VOICES Ideas and Insight From Explorers
Tag archives for international league of conservation photographers
Started in 2014, my long-term documentary project “Baby Giants” focuses on the conservation work of the critically endangered Kemp’s Ridley and other endangered sea turtles. Help is already underway to bring these sea turtle populations back from the brink, and I get to share this story of hope and invite you to join the efforts for sea turtles.
In early 2010 I pulled together a poster of the ten “Most Wanted” amphibians that led to a global search for frogs and salamanders lost to science. A little battle-weary from the unabated extinction of frogs and their kin, and seeking hope in the face of despair, I was buoyed by the improbable reappearance in Costa Rica of the Variable Harlequin Frog and inspired to wonder: what else might be out there?
What YOU Can Do: Change some simple every day habits. Recycle more and save energy by: using less hot water, using energy safe light bulbs, buying seasonal and locally grown food, using public transportation, switching off the light when you leave a room…. Little daily actions will go a long way and make the difference.…
Throughout my life, I’ve occasionally felt a déjà vu kind of love for certain people, places, and things that I’ve never actually encountered before. Let’s call them les déjà aimés or the already loved. There have been quite a few of these special first-encounters throughout my life: the first eastern box turtle that ever crossed my path; the tadpole filled pond in the woods behind my grandfather’s house; and the blue swell of the Southern Blue Ridge. When I laid my eyes upon a rusty-patched bumble bee for the first time, that old familiar feeling presented itself once again, immediately filling me with a deep surge of compassion for this little bee with an oxidized, orange kiss of color.
Yellowstone National Park, however extraordinary, is not self-sustaining. The ecosystem depends on surrounding “buffer lands” that give wildlife a place to migrate to for fawning season and when Yellowstone is locked in deep snow. Some of those places, like the Upper Hoback, aren’t well known outside of the region, yet as critical to sustainability as Yellowstone itself.
What YOU Can Do: Care for Nature. Purchase sustainably sourced foods. –1Frame4Nature is a collection of images and stories from around the globe of your personal connection to nature. However small, when combined with the actions of others, your individual actions can impact real and tangible outcomes for the preservation of our planet. Submit your story now! iLCP…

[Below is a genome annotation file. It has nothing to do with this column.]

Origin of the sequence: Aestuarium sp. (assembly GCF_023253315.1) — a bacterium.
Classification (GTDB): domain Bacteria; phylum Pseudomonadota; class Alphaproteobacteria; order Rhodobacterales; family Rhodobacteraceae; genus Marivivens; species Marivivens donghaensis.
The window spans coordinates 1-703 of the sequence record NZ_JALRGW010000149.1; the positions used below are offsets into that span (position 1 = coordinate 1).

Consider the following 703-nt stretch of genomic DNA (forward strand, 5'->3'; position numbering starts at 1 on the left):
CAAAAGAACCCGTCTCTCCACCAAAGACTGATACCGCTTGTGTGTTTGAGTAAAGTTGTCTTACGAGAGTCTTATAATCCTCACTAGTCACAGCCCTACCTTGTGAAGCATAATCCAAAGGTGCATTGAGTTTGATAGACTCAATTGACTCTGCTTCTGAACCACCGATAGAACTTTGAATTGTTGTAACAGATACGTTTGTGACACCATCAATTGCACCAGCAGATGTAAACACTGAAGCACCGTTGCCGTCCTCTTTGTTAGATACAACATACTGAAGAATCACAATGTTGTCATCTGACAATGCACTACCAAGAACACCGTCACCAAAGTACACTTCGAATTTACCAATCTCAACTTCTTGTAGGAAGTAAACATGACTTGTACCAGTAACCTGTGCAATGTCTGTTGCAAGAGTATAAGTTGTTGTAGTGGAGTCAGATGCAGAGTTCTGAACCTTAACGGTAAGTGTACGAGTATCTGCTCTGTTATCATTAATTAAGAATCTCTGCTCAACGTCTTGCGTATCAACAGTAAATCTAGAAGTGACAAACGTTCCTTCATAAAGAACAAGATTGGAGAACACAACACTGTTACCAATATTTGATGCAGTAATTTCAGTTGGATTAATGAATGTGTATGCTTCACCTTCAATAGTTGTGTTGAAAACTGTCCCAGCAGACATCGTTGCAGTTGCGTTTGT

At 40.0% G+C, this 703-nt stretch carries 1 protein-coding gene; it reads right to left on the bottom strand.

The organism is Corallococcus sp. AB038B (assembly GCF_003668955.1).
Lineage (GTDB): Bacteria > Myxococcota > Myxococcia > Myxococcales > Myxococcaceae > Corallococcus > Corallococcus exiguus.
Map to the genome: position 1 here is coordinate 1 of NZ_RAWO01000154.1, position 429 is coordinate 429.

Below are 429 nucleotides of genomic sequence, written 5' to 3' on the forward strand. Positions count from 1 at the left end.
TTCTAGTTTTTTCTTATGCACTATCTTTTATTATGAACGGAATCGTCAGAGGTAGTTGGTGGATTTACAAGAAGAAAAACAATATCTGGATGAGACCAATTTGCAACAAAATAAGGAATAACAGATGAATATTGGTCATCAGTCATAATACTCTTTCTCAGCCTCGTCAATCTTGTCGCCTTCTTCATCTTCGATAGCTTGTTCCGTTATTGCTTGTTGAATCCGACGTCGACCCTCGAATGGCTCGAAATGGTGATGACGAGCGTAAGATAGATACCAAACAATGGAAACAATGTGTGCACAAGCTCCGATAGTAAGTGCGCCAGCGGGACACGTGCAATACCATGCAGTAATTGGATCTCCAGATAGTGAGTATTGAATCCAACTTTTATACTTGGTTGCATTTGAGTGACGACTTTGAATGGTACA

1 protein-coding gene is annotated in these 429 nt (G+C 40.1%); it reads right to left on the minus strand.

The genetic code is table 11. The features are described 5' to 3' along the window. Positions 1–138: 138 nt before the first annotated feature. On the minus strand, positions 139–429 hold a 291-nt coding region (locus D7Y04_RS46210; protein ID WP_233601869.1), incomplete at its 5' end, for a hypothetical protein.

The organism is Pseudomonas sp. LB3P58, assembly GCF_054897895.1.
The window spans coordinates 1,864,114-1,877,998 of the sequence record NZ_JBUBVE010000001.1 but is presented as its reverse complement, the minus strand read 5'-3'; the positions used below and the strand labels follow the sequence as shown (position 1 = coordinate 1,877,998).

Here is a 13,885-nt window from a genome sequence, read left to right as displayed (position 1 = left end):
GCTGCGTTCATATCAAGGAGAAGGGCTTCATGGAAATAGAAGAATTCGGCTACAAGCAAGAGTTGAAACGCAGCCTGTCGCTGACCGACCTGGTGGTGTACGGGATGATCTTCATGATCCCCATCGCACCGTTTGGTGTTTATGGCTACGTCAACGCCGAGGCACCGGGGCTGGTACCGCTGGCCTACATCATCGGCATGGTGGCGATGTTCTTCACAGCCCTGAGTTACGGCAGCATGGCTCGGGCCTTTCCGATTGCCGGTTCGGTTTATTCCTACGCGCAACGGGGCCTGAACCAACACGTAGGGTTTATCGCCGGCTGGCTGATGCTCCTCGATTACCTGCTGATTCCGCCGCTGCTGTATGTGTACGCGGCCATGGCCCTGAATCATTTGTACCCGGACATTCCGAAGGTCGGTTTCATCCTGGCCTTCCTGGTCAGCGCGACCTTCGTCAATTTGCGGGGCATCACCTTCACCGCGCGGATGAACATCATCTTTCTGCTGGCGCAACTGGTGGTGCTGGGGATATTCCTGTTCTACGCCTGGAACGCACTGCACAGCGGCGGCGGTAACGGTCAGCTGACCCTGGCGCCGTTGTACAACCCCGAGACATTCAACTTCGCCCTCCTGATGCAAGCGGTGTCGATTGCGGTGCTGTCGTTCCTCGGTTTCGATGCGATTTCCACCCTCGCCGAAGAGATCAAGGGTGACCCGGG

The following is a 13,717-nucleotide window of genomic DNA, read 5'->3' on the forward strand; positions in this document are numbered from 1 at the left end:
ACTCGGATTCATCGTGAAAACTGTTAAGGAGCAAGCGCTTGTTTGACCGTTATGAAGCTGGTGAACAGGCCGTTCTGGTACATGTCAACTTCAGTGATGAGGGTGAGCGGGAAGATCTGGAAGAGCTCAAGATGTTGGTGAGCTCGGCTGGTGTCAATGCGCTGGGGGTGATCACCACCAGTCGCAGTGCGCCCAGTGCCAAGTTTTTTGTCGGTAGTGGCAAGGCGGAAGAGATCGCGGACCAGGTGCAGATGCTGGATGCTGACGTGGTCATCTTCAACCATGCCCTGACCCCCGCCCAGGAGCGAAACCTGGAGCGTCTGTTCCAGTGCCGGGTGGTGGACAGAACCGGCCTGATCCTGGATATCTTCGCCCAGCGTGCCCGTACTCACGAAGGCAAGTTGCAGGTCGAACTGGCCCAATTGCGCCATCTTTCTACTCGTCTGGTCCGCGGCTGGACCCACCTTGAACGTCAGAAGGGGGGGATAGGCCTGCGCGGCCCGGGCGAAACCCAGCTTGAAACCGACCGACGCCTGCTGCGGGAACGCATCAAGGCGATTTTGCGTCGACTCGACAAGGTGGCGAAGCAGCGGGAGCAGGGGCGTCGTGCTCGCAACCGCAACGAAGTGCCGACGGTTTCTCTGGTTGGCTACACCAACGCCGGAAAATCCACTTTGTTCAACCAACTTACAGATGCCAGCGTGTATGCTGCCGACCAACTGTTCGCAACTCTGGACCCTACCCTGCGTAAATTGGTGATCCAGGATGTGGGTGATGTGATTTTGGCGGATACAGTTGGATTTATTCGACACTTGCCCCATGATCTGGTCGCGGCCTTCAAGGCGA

iLCP Fellow Jason Houston’s 1Frame4Nature: In September 2016, as part of an ongoing Collaboration with Rare’s global fisheries program, Fish Forever, I spent almost a month in the San Miguel Bay, Philippines. For three of those weeks I lived with Rodel Bolaños, a life-long fisherman, and his family on Caringo Island.
The more we know of our animal neighbors, the more likely we can become effective voices to protect them. Put a face on wildlife by taking photos of them in their urban environment. Are they content and secure in their habitat or at risk now or in the future? Has wildlife around you adapted to humans and structures? Show how you value your wildlife neighbors in your photos or words.
I strongly encourage people to join and support local and international environmental-protection organizations. We only have one planet after all.
This app project is an incredible idea brought to life. There’s a saying “it’s easy to talk about conservation with a full stomach”.
This article is brought to you by the International League of Conservation Photographers (iLCP). Read our other articles on the National Geographic Voices blog featuring the work of our iLCP Fellow Photographers all around the world. Photos and Text by iLCP Fellow Karen Kasmauski Cat Lodge, a cancer survivor, moved from Pittsburg to Pennsylvania’s Washington County so that she…
But he’s not giving up on the idea of a permanent ban on fracking in Maryland – and he and Nadine have proven their ability to turn dreams into reality. Alongside their colleagues at Citizen Shale, as well as people across the state who envision a cleaner, more sustainable future for Maryland, it’s safe to bet that they’ll continue and win this fight.
“Wildlife rangers now have the help they’ve desperately needed.” says Colby Loucks, WWF’s wildlife crime technology lead. “This groundbreaking technology allows them to search for poachers 24 hours a day, from up to a mile away, in pitch darkness. It’s upping the game in our fight to stop wildlife crime across the region.”
This article is brought to you by the International League of Conservation Photographers (iLCP). Read our other articles on the National Geographic Voices blog featuring the work of our iLCP Fellow Photographers all around the world. Photos by iLCP Fellow Garth Lenz and Karen Kasmauski Text by iLCP Affiliate Mary Greene from the Environmental Integrity Project McDonald, Pa. — Jane…
With the sounds of gibbon song as the backing track to this picture, Clare is pensive as she admits, “I’m hopeful for the future of gibbons, now that we are bringing them the attention they deserve. But, at the same time, I’m frightened. If we can’t control the illegal trade, or the destruction of their habitat, then these reintroduction efforts become futile.”